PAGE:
I was confused by her behavior. She was clean and friendly and pretty and nicely dressed in the required scrubs.

    I asked her to keep track of the “medication levels” and X-ray tests and other pending lab results – and she did not – even as I showed her how to do so – and when I asked why not – she said “You do it better.” I asked her to…

    It got worse and worse.

    Of course – she was about 19 years old (a young person) and I was not that young.

    Every time I hear that “my mid-level practitioner is so empathetic” – and “Patients prefer mid level practitioners because they have more time to listen” – I just now bite my tongue.

    Because I was sort of replaced by them. They order less tests and are more time effective.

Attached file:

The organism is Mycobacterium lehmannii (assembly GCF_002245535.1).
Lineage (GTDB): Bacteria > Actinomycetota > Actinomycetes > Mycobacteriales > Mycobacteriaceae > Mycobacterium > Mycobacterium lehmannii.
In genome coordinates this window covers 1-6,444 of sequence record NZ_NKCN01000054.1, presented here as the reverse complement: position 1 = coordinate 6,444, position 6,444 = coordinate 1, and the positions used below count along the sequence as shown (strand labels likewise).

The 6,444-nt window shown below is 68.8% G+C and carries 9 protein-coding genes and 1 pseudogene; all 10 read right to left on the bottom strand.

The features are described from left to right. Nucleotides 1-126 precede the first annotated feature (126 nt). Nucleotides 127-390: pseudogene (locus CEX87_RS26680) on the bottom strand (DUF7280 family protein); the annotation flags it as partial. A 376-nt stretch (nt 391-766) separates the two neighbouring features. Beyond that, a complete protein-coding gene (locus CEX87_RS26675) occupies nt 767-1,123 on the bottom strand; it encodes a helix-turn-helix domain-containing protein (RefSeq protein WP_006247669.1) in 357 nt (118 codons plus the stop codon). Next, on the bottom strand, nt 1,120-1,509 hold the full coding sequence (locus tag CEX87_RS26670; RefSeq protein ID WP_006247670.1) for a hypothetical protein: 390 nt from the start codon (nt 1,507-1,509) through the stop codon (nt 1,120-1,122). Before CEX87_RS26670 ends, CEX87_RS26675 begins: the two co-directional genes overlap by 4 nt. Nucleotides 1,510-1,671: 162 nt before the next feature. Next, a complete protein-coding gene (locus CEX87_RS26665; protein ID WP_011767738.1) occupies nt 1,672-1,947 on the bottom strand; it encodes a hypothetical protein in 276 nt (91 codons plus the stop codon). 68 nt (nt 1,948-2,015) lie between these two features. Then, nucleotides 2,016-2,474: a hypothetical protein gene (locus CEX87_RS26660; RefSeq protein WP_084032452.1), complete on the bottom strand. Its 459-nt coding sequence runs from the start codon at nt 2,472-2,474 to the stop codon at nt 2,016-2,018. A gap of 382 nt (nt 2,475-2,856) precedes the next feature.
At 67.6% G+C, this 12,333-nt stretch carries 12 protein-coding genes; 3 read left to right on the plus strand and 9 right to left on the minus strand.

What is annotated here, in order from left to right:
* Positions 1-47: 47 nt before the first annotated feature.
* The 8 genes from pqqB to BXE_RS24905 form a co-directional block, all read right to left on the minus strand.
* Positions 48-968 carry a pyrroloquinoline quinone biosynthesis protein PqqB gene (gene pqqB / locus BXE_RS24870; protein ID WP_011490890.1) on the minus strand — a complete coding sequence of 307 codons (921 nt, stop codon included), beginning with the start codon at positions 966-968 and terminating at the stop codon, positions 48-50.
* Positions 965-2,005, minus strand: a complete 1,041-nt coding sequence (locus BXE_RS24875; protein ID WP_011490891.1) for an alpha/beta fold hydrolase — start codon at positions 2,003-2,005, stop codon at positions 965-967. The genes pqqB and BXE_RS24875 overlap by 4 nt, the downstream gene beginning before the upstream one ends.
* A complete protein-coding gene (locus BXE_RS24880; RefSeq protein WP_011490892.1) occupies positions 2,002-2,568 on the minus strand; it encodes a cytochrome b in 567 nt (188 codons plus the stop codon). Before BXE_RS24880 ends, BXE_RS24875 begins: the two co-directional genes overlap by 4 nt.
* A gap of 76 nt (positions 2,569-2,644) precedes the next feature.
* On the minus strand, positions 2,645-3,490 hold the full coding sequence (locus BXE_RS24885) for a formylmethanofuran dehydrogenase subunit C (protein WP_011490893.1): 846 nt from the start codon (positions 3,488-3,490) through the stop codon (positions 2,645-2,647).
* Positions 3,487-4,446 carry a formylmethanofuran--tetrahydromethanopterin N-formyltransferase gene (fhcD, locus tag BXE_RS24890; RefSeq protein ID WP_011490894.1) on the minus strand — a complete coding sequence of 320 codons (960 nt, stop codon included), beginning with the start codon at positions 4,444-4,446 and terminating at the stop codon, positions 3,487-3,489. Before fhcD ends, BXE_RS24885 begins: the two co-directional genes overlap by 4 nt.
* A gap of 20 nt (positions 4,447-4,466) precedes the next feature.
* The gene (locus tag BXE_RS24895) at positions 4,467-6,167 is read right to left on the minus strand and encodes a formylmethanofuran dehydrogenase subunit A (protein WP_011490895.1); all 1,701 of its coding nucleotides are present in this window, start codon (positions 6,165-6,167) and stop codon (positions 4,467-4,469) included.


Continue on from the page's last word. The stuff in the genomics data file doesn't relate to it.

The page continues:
And most of the “contracts” changed yearly – so not diagnosing an illness until late stages when the patient lost their insurance and was out of the HMO system and insurance system and into the Medicaid or Not Insured category – worked for the work place – that paid the bulk of the premiums.

    Then I was asked to sign the pay requests for reimbursements of a “migraine clinic ran by a physician assistant”. That person was very empathetic – but did not do any examinations and wrote long notes on social problems and ran no tests. She counseled on diets and triggers of migraines and relaxation techniques – but I was taught that if headaches persisted after no response to those things – a full interview and examination and repeat MRI of the brain with and without contrast was to be done.